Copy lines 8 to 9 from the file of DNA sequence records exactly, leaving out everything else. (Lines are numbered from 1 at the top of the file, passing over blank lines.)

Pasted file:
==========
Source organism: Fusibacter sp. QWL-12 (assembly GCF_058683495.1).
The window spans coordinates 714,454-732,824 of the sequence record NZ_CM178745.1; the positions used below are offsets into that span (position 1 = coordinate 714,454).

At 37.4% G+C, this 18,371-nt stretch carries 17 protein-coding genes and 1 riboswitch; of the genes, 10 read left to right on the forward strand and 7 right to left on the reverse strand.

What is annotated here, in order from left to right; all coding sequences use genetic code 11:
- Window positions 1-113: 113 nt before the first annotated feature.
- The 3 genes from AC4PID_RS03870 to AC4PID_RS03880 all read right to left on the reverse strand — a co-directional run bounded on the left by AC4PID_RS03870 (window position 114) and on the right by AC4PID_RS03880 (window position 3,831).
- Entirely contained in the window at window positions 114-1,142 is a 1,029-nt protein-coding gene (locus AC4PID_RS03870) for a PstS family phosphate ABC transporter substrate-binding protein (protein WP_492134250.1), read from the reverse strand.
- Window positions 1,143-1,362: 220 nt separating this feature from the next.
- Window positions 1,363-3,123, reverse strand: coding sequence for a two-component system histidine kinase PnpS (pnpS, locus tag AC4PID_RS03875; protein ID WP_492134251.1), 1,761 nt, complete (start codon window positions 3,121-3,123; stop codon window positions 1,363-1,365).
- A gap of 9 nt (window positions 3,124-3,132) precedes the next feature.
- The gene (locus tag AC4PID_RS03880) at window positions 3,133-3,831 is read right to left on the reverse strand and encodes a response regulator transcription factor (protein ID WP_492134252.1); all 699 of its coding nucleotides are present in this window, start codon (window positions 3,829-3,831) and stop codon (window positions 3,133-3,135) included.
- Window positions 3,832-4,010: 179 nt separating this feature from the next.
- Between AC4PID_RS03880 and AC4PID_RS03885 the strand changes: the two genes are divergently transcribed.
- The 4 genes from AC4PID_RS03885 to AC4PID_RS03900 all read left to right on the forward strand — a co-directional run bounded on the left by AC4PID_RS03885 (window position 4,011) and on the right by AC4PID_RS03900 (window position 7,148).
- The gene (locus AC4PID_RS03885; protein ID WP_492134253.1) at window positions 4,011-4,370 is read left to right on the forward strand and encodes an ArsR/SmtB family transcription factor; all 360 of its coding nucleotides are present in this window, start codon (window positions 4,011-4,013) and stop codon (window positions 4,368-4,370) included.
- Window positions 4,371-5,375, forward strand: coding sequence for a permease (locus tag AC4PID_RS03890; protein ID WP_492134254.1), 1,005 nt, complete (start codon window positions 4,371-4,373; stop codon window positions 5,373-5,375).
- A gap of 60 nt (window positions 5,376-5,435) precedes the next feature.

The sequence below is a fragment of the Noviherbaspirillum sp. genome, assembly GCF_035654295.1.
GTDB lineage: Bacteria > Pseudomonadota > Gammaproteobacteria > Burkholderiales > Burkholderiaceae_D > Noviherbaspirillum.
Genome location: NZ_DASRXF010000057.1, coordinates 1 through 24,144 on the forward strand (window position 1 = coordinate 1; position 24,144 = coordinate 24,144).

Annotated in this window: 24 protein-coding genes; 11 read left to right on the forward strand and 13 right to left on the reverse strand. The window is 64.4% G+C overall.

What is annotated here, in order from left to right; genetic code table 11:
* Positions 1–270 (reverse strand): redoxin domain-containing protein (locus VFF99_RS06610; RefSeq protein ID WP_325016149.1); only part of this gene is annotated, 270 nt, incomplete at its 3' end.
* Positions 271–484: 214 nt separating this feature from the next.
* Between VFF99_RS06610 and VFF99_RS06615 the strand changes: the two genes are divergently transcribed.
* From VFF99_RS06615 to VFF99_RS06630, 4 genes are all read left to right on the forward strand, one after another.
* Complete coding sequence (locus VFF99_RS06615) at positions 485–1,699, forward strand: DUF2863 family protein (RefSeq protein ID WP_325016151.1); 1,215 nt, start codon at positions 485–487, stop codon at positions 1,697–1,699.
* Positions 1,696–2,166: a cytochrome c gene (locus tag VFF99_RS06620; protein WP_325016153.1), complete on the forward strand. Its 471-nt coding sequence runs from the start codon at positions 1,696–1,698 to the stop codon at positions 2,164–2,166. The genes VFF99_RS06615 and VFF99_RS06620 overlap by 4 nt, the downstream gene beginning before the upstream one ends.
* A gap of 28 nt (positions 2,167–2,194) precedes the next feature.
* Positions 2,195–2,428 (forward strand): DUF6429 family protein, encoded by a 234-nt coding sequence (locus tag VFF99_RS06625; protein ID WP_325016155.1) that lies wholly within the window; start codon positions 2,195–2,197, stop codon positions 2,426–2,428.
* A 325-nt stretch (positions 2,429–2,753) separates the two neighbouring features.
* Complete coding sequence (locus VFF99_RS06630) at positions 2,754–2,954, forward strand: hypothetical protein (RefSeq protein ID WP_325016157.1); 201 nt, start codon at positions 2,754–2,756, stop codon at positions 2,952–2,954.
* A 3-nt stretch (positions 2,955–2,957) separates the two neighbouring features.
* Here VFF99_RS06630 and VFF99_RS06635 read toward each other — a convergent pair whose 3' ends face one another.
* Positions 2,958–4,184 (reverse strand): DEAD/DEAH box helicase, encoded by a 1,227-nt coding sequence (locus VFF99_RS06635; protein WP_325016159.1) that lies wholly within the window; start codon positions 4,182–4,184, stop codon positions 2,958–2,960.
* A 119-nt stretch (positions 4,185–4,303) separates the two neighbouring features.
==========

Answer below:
- Window positions 1,143-1,362: 220 nt separating this feature from the next.
- Window positions 1,363-3,123, reverse strand: coding sequence for a two-component system histidine kinase PnpS (pnpS, locus tag AC4PID_RS03875; protein ID WP_492134251.1), 1,761 nt, complete (start codon window positions 3,121-3,123; stop codon window positions 1,363-1,365).